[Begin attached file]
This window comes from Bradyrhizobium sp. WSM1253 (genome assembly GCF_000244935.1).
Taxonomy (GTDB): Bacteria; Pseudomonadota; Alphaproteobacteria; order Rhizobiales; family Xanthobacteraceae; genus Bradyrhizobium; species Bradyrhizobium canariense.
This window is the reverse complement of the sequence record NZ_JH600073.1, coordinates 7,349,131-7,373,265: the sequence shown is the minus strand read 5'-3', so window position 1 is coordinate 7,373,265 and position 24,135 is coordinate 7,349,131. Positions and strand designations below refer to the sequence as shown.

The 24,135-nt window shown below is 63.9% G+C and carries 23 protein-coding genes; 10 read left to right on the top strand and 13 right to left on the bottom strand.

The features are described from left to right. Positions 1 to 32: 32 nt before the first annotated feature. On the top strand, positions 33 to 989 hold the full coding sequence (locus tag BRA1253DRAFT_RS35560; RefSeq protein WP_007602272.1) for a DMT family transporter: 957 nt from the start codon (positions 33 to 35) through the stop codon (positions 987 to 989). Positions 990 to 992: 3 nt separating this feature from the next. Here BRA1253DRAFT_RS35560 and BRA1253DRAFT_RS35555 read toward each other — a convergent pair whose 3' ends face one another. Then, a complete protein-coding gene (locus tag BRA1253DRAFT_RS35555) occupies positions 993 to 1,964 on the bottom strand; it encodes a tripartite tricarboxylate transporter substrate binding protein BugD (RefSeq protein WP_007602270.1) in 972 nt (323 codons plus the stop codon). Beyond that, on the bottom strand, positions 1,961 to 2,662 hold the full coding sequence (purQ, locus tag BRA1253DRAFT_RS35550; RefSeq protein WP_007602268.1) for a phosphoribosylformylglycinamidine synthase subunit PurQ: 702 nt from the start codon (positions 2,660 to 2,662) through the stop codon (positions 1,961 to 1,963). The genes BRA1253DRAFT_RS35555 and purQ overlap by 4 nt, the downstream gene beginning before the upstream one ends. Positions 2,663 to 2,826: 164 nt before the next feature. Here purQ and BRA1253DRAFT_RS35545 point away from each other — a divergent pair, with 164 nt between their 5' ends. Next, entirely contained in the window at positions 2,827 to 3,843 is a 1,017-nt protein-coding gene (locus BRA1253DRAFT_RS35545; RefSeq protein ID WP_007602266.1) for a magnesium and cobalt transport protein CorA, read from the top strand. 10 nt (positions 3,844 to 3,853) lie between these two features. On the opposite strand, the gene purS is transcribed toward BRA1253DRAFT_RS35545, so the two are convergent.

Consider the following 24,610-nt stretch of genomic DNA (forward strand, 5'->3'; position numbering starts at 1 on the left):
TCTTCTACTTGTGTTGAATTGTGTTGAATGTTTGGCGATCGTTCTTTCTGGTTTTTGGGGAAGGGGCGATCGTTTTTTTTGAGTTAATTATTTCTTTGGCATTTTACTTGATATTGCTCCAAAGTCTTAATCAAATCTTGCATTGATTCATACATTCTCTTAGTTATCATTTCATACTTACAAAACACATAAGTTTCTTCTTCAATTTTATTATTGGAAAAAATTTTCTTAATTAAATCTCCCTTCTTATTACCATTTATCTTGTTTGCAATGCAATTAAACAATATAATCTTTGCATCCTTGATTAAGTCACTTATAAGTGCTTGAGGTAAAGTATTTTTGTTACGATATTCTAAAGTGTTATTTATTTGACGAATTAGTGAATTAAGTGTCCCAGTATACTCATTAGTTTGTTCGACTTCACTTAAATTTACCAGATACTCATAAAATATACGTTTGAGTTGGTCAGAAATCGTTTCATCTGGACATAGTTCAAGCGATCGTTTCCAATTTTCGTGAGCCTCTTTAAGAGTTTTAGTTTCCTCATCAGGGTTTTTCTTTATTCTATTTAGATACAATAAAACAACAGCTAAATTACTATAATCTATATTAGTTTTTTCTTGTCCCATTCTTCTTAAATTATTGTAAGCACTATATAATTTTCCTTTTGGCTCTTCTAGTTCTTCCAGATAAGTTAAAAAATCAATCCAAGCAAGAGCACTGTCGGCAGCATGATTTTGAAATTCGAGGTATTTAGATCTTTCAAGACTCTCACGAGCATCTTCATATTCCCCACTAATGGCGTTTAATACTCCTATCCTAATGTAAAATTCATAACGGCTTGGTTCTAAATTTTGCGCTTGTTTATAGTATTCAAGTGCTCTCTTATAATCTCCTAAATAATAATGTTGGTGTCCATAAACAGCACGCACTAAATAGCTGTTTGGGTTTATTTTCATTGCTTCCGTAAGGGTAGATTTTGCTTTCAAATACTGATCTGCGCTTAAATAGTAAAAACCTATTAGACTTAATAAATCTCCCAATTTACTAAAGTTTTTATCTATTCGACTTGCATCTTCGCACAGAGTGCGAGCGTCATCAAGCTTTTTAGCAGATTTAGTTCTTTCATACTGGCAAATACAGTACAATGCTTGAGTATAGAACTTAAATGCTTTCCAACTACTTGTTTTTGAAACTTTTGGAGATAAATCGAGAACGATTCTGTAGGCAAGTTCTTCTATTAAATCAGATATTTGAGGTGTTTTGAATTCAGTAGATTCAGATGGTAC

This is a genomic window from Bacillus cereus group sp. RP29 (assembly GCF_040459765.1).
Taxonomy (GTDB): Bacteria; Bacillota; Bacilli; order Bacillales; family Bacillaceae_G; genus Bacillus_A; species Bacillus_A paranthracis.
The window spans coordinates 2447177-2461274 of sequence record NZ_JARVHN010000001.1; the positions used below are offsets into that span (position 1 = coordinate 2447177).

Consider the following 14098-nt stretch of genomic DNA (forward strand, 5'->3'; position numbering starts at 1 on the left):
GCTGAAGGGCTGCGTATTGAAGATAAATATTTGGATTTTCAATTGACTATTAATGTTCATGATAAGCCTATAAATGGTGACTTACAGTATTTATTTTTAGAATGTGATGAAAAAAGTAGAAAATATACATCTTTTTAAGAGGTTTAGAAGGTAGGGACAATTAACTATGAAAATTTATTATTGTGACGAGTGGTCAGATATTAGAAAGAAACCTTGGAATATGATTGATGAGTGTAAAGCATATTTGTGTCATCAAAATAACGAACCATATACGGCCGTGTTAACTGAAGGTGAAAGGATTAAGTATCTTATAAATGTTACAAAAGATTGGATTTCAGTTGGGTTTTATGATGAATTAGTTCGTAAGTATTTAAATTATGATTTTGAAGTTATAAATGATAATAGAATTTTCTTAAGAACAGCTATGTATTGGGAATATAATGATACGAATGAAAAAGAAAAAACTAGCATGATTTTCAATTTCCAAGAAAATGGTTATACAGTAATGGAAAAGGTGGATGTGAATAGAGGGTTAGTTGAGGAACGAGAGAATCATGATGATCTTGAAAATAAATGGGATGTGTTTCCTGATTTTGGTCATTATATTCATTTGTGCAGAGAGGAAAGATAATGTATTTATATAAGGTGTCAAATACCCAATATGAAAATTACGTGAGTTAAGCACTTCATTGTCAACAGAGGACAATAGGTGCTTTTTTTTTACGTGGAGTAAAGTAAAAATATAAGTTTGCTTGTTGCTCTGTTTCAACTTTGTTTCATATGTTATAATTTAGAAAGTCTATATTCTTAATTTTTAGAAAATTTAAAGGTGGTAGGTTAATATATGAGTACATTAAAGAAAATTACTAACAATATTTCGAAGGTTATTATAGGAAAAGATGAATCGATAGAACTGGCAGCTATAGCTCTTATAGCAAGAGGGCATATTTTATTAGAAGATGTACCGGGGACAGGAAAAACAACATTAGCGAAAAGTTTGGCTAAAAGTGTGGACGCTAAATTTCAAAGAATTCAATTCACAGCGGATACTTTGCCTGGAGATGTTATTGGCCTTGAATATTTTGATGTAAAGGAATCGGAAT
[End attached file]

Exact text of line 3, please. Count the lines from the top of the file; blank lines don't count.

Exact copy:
This window is the reverse complement of the sequence record NZ_JH600073.1, coordinates 7,349,131-7,373,265: the sequence shown is the minus strand read 5'-3', so window position 1 is coordinate 7,373,265 and position 24,135 is coordinate 7,349,131. Positions and strand designations below refer to the sequence as shown.